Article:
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At Birmingham, July 24, 25, 26, 27, 28. Drawn. Toss: South Africa.
After their emphatic victory in the NatWest Series final, England went into this game convinced they were strong favourites to add greater success in the Tests. But the turnaround could not have been swifter or much more severe. Smith and Gibbs dominated the opening proceedings with a record first-wicket partnership of 338, and Hussain felt so powerless to stop them that he resigned as the England captain as soon as the match was over. Vaughan, having struck his eighth Test hundred in 14 months, was duly installed as his successor. He had only two full days to impose a semblance of authority before the Second Test at Lord's.
In a game of three captains, both Hussain and Vaughan were forced to defer to Graeme Smith, leading South Africa at the age of 22 going on 35. If he was a little cautious on the final day, when he could have shown more urgency to press for a positive finish, the rest of the proceedings were a personal triumph. His 277 in the first innings, spanning 373 balls and a minute over nine hours, with 35 fours, was the highest individual Test score for his country. He and Gibbs became the second pair to build two triple-century stands at the highest level: Bradman and Ponsford managed it twice against England in 1934. And his match aggregate of 362 runs was South Africa's biggest-ever, passing the 309 amassed by Bruce Mitchell at The Oval in 1947.
Hussain's opinion that South Africa were "there for the taking" was made to look extremely unwise. His comments only served to rouse the touring side, all too happy to be cast as underdogs. They had made purposeful use of the 12 days after the one-day final, drafting in a sports psychologist to re-establish positive thought and adjusting their methods in a pair of first-class matches. England, meanwhile, missed the youthful vigour that had made the limited-overs tournament such a breeze. As soon as the squad assembled in Birmingham, Hussain - who had ceded the one-day leadership to Vaughan after the World Cup -realised that things had moved on. It was no longer his team.
The man who had spent the previous four years barking out instructions presented an uncharacteristically timid, even cowed figure as Gibbs, having taken 25 balls to get off the mark, and Smith began to dominate. They struck 165 during a balmy and barmy afternoon session alone. Duncan Fletcher suggested that the England bowlers were still in one-day mode -an open goal for those who felt the coach should have allowed Flintoff and Anderson, both contracted players, to appear for Lancashire in a Championship game at Blackpool the week before. For Anderson, the new boy wonder with his red mohican haircut, it was a particularly chastening experience: his 13 overs on the first day cost six runs each. But he was not alone in feeding Smith's strengths through the leg side or allowing Gibbs to swing his arms.
Gough, too, endured a torrid return in his first Test appearance for nearly two years. That he was here at all spoke volumes for the character which underpinned his recovery from a career-threatening knee injury. But the old spring in his delivery was missing and it fell to Vaughan to split the openers after more than five hours. Gibbs, having survived three sharp chances, succumbed to a cunning trap when he pulled a long hop - his 236th ball - to deep mid-wicket. Just a few minutes earlier he and Smith had overtaken the previous best opening partnership against England, 329 by Mark Taylor and Geoff Marsh for Australia at Trent Bridge in 1989. To complete a harrowing day for the hosts, Trescothick fractured the tip of his right index finger while fielding at slip.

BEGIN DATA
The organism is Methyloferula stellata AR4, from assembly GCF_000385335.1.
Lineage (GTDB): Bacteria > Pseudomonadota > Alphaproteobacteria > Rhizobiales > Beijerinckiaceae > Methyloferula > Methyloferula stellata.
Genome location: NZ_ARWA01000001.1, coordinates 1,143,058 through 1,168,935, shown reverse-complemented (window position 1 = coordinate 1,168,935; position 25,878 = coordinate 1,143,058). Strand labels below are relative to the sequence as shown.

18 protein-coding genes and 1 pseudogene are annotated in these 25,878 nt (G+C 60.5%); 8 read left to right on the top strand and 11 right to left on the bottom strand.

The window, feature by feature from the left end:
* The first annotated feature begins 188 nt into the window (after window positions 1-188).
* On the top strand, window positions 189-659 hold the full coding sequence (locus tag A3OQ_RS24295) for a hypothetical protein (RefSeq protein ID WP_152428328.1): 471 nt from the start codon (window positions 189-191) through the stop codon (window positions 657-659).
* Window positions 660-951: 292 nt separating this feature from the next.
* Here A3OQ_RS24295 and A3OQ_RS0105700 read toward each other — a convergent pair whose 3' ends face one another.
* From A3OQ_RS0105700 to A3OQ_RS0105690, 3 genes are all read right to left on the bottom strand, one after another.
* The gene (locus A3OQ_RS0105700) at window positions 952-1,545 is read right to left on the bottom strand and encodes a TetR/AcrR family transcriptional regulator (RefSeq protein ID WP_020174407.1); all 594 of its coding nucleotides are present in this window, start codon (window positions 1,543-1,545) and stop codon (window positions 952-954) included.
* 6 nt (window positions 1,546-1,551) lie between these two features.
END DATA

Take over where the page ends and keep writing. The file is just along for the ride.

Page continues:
Even by the standards of the frenetic modern game, a total of 398 for one by the close represented some achievement, and the rate of scoring meant that South Africa were not completely disheartened by the loss of the entire second day to rain. It meant a total refund of £547,000 for the 18,000 would-be spectators, though the ECB reclaimed the money on insurance. Sadly, there was no similar recovery mechanism for the bowlers. Smith, strong-shouldered and ruthlessly efficient, simply continued on the third morning where he left off on Thursday night, completing his second double-hundred (in his 11th Test) and then taking fresh guard, intent on grinding the bowlers to dust. He was entitled to feel fatigued when he eventually slogged Giles to the leg-side boundary. The declaration arrived not long afterwards, leaving England 395 to avoid the follow-on. They made it, but only just, and thanks largely to Vaughan. Becalmed on 12 for 62 minutes and 41 balls during a compelling personal battle with Pollock, he went on to drive and pull with the style and sure judgment of length that had elevated him to the ranks of the world-class batsmen in Australia the previous winter. His 156 came in 415 minutes from 286 balls. Hussain, though, seemed distracted in shouldering arms to Pollock and too many batsmen chipped in instead of providing lengthy support.
England were still 21 short of their initial objective on the final morning, with three wickets remaining, yet a touch of aggression from Giles meant just ten balls were needed to ensure that South Africa would have to bat again. When they did there was little urgency from anybody bar Smith - 85 from 70 balls - and no promotion for a Boucher or Pollock to add gusto. England were never likely to attempt a nominal target of 321 from 65 overs and South Africa lacked the penetration to make sufficient inroads before rain and bad light curtailed proceedings. Hussain, by then, had come to his decision.
Man of the Match: G. C. Smith. Attendance: 57,029; receipts £1,338,247.
Close of play: First day, South Africa 398-1 (Smith 178, Kirsten 26); Second day, No play; Third day, England 25-0 (Trescothick 14, Vaughan 4); Fourth day, England 374-7 (Giles 9).